The feuars had dozens of supportive witnesses reminiscing about past usage of the east-west path and the supposedly constant traffic on the north-south one. Lady Grange and her two sisters used to come along the Dean of Guild’s Walk to get to a local shop via one of the controversial back doors, said one witness. Two children living at the mansion-house were taken to school that way. These paths were indispensable for anyone walking from Grangegateside to the parish church: the West Kirk, St. Cuthbert’s. The north-south path was regularly ridden by Provost Drummond when he lived at Liberton, and it was the “common way which washerwomen took with their burdens”. It was essential to have an alternative to the main road. Since the “Turnpike was made” (c1754) the Street was “for at least one half of the year made impassable”. Walking on it then meant “wading up to the ancles”. It had become “so crowded with Horses and Carriages that foot passengers [could] not travel upon it.”
The laird’s “sworn measurer” said the north-south path was not part of the land feued out for houses in the 1680s. A surveyor produced a plan of the land that left out paths for getting around Mr. Bayne’s enclosure, according to the feuars. An early ruling by a sheriff said the back doors should be shut up, at Andrew Dick’s expense. The indignant feuars, “Robert Tennent, Thos. McGrugar and George Boyd all merchants in Edinburgh and Mary Heron spouse to James Pinkerton likewise merchant in Edinburgh”, went to a higher court, generating a series of argumentative documents. 7
The laird made accusations that people using the back doors were stealing his corn and “cutt grass”. He also asserted that the disputed paths were neither needed nor well-established. The feuars said his ancestors had allowed these ancient paths to be freely used, and they themselves – wealthy merchants – could not possibly be stealing crops in the middle of the night. Indeed, any damage was more likely to be from Andrew Dick’s “tenant’s servants going betwixt the Causewayside and the Grange Farm”. 8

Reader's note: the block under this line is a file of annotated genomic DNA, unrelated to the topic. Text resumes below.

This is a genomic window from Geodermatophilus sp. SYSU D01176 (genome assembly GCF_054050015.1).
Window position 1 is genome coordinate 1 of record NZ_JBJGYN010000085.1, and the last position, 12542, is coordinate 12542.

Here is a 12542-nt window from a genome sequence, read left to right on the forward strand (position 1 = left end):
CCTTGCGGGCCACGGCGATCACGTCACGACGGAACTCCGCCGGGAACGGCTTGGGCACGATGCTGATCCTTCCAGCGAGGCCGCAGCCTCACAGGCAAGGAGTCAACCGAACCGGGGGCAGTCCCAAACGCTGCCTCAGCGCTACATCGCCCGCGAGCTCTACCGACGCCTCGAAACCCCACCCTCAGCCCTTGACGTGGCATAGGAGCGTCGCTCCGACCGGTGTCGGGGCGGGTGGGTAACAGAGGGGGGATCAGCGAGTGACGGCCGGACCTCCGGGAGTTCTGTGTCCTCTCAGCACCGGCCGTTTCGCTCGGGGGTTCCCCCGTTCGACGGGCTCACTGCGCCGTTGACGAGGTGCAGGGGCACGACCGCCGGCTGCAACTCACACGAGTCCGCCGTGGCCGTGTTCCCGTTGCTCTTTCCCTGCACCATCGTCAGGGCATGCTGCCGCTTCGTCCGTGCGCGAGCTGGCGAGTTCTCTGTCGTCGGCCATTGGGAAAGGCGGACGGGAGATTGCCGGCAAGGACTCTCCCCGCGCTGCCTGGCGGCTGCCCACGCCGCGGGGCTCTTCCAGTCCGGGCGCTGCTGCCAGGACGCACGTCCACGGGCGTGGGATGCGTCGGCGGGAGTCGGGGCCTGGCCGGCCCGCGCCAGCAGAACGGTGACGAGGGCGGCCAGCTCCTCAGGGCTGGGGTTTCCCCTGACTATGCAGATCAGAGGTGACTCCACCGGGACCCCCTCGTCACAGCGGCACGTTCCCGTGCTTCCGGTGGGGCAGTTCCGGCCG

It appears Andrew Dick got his way sooner or later, as maps in 1817 and 1825 do not show the paths, although the field boundaries still follow their lines. There is no record in the bundles of documents referenced below of the finale to this process. Maybe they agreed things between themselves. Maybe a ruling has been lost – or maybe someone will find it.
Two bundles of documents and a plan, all held by the National Records of Scotland and covering 1765-1769:
- Robert Tennant & others (Feuars at Grangegateside) v Andrew Dick of Grange (Court of Session: Bill Chamber Processes, Old Series, 1765)
- Andrew Dick v Robert Tenant (Court of Session: Unextracted processes, 1st arrangement, Innes-Mackenzie office, 1768)
- Sketch plan of the lands between Grange Loan and the Meadows, 1766. (Unattributed)
- Miller and Grainger’s 1825 map of the Grange, held by the National Records of Scotland. Also see the smaller version in Smith’s The Grange of St. Giles.
- Robert Kirkwood’s 1817 map of Edinburgh, in the National Library of Scotland map collection.
All quotes are from the documents above. It should be clear which side produced which remark, except for the second quotation about the Rabble. This was the feuars’ side arguing that they could not possibly be responsible for any damage since the land was open…to the Rabble etc. etc.